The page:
Friday, April 30, 2004

Published - Enough Holocaust Museums

I was published in JWeekly, the San Francisco Bay Area's Jewish weekly magazine. The following editorial appears in this weekend's edition:

Enough Holocaust museums

A quick Google search will reveal no less than 26 Holocaust museums in the United States alone. Scan the headlines and you can’t miss it: a new Holocaust museum recently opened in Hungary; the groundbreaking for a Holocaust museum in Skopje, Macedonia is scheduled to begin soon. In these times, when intermarriage is skyrocketing and assimilation is following close behind, is it really appropriate to pour million after million into museums?

If the goal of these museums is to foster the memory of the Holocaust, they are failing. Polls consistently show a worldwide decrease in Holocaust awareness. The Italian newspaper Corriere della Sera reported that 35 percent of Europeans think the Jews should "stop playing the victim" and 15 percent think that the Holocaust was exaggerated. The German newspaper Die Zeit found that 65 percent of German teenagers do not even know what the word "holocaust" means. Even in America, 22 percent polled by the U.S. Holocaust Memorial Museum thought it was possible the Holocaust never took place.

Holocaust museums are equally ineffective at fostering Jewish identity. For Jewish children in the public school system, a field trip to the Holocaust museum may be the only contact with the Jewish world they have growing up. Barbed wire sculptures and photographs of emaciated corpses send a clear message to these children: "Stay away!" It sometimes seems that Yiddishkeit (Jewish feeling or content) has been replaced by Holocaustkeit.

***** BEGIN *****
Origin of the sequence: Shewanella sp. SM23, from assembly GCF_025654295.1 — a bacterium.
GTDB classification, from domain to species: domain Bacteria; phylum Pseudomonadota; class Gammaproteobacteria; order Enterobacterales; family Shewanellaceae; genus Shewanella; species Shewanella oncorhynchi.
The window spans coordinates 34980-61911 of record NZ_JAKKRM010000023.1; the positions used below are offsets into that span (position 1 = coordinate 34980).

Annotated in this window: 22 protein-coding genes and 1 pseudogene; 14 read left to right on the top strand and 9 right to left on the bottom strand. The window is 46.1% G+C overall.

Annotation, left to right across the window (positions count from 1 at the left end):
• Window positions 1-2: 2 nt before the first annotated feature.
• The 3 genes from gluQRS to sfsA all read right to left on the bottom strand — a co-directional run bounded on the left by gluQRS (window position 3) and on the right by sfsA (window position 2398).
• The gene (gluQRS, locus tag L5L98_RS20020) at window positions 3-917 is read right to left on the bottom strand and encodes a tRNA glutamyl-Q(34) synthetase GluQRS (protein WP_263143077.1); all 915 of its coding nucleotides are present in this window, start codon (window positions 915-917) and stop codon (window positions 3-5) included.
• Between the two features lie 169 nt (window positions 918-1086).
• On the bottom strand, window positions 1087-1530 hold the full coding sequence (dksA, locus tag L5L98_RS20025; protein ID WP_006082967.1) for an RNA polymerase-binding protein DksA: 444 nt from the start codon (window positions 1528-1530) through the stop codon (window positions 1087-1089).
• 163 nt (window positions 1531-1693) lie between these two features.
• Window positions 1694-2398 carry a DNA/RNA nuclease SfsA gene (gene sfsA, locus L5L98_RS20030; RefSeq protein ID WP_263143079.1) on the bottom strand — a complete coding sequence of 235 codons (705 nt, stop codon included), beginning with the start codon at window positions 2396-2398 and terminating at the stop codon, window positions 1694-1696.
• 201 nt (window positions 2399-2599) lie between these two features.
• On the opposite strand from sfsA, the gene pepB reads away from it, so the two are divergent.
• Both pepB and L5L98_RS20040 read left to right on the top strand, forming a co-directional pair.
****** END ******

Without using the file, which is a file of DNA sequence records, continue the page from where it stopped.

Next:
So how can we make the memory of the Holocaust permanent, strengthen Jewish identity and boldly proclaim, "Never Again!"? Our history shows and the statistics prove that the only way to strengthen Jewish identity and prevent assimilation is through education. There are Jews walking around today, descended from survivors, who have never heard of Passover, never seen Israel,and never said the Sh’ma.

This "silent Holocaust" is made worse by the fact that it alienates the younger generation from exactly those whom it is supposed to remember. The Yiddishkeit of the six million seems foreign and strange to the Jew who has never learned. Education, outreach and personal involvement are the only way to bridge this gap, make the Holocaust more real, and ensure that there will be a next generation to remember the survivors.

A Holocaust museum can be an important memorial to the fallen, but in a generation facing the existential threats of Jewish ignorance and assimilation, we have to ask ourselves where we can most effectively direct our energy. The next time you walk into a Holocaust museum, look around and think what could have been done with all that energy and money. When you are given the guided tour of the exhibits, instead imagine that the tour guide is a Jewish-school instructor teaching about the holidays. When you are in the auditorium watching movies of bodies being piled up like cordwood, imagine that the room is a classroom full of eager students learning the aleph-bet. Try to imagine yourself as one of the victims of the gas chambers looking down on us today and ask yourself what you would rather see: a thriving Jewish school, or an expensive tomb.